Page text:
By: Brandon Jones, Greg Justice, and Elizabeth Silva,
2017-18 Full-Time Cohort
The study of ethics – historically known as “Moral Philosophy” – traces its roots to the time of early Greece, having been discussed significantly by Socrates and Plato (01), and mainly, in the pursuit of “justice.” (No relation.)
Fast forward over two millennia – give or take a few hundred years, and we find ourselves studying ethics in a new capacity. That is, how do we build an ethical and socially responsible student government from the ground up, paying tribute today’s standards, yet leaving an ethical structure for future cohorts?
The University of San Francisco’s Master of Nonprofit Administration (“MNA”) has within the program a fully autonomous student government – the Nonprofit Student Council (“NSC”). NSC serves the needs, ideas, and professional development of the MNA student body. In our official affairs, governing documents, and the spirit of our governance, NSC is building an ethical foundation, providing a respectful and dignified environment for current and future students.
NSC’s Core Values
From the very beginning of NSC’s deliberations, the executive board – the collective six officers pictured right – has stressed the need for engagement, collaboration, and representation; access and inclusion; oversight and accountability; and, most importantly, diversity, as our guiding principles. As the governing council for MNA students, we benefit greatly with these values, making sure we do our best to represent every student in a thoughtful and equitable manner.
NSC’s Mission Statement
Our guiding principles are best embodied in the NSC mission statement, memorializing our official commitment to these values. The purpose of NSC is to, “provide a unified voice for students with a focus on promoting and improving the MNA program at The University of San Francisco. The NSC provides a vehicle for student perspectives, ideas, and a means of promoting events on behalf of the student body. The NSC club will promote co-curricular activities pertinent to the nonprofit field as well as support and encourage collaboration with other nonprofit professionals…” Again, embedded in NSC’s mission statement is collaboration, representation, and inclusion, all being values allowing for ‘better’ and inclusive governance.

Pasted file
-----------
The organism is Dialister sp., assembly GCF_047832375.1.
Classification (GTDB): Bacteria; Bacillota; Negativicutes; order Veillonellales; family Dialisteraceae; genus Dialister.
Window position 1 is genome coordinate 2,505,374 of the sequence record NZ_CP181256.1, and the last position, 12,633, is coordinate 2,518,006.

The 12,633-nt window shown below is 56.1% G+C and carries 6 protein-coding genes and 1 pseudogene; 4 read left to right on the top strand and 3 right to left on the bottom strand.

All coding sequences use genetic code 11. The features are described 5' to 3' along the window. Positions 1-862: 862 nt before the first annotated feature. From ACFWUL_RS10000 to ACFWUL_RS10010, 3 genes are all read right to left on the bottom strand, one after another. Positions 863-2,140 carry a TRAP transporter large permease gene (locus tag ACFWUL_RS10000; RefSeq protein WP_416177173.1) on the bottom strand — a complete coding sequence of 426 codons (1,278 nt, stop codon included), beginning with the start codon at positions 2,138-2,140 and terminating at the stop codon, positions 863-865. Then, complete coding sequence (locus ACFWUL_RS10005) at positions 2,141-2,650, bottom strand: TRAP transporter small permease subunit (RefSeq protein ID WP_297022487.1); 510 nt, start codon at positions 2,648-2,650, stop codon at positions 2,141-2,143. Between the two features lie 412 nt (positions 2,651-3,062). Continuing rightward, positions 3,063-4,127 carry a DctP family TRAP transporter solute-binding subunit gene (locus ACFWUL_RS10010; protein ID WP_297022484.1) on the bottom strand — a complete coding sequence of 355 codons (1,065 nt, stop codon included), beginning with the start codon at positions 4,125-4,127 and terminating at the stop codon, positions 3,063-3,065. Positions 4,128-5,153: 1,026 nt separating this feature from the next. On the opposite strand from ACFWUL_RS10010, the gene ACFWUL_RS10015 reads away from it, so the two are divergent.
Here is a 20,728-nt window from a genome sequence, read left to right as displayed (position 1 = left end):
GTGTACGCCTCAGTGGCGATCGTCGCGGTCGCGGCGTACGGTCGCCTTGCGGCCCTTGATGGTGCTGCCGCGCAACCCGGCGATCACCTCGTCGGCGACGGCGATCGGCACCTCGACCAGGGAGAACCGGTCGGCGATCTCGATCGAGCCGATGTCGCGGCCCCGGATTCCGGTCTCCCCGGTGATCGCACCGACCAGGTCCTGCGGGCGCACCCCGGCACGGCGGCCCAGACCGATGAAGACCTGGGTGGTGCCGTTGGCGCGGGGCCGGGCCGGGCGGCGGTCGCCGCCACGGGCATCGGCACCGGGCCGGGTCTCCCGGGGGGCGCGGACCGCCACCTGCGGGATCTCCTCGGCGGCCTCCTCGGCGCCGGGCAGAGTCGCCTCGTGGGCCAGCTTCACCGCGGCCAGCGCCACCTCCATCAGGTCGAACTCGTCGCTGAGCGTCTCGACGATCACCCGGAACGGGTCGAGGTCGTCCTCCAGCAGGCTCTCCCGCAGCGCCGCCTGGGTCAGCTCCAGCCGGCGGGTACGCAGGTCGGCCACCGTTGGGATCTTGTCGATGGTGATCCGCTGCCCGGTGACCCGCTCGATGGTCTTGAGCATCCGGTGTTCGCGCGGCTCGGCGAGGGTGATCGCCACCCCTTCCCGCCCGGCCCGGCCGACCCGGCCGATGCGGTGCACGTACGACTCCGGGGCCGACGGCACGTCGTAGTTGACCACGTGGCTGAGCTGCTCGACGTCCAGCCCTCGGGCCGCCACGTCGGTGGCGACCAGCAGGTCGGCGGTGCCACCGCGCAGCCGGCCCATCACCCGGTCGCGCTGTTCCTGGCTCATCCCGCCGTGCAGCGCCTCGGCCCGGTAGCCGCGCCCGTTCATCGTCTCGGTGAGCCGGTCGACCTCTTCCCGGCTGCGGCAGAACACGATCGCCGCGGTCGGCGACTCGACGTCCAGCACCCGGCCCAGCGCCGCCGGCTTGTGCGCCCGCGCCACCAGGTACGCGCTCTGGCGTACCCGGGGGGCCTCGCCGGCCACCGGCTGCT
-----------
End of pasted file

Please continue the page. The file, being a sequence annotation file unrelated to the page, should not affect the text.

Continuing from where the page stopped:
Code of Ethics
NSC has recently initiated the process for designing a Conflict-of-Interest policy, catered to our specific affairs and operations, and will be considering this at the next officer’s meeting. Besides implementing this best practice, the executive board values an orderly governance system, equally available and protective of all parties. Despite having a Treasurer and Vice-President for Communications, all financial records and official communications are shared with officers, program and university officials, and most importantly, MNA students. (We have even established a program-wide email listserv, guaranteeing all MNA students – part- and full-time – are well-informed, and have a timely accounting of their officer’s.)
Unlike other student governments and organizations, NSC has taken the step to permanently secure the implementation of oversight, access, accountability, and other related practices, with a new officer position. Appointed just last week, Greg Finkelstein serves as the Director of Standards and Practices, ensuring organizational compliance with governing and ethical protocol. Finkelstein also chairs the newly formed Standards and Practices Committee, bringing in independent and impartial students overseeing NSC’s compliance.
When considering any program, service, or obligation, NSC creates an “Officer’s Report,” providing assessments for risk, finance, governance, and overall compliance. These reports provide an extra layer of administrative and ethical analysis, making sure our values and guiding principles are effectively considered in all matters before the executive board.
The board also recently adopted a 72-hour deadline for introducing and disseminating all agenda items and reports, guaranteeing equal access and consideration to all parties and stakeholders in official affairs. Further, although our meetings regularly take place physically on our campus, all meetings are also broadcast via Zoom – a webinar platform, allowing all who desire to participate to do so.
Further ethical drivers – such as, risk assessment and governance analyses, leadership and ethics trainings, as well as, organizational socialization – will be the path NSC takes in our ongoing ethics quest. Despite implementing these best practices and guiding principles, NSC cannot rest on any laurels, as we recognize maintaining an ethical and socially responsible organization requires continuous development, organizational reflection, and ongoing assessment and refinement of the overall governing structure.
Silva serves as Secretary, Justice as President, and Jones is a contributor to NSC’s development.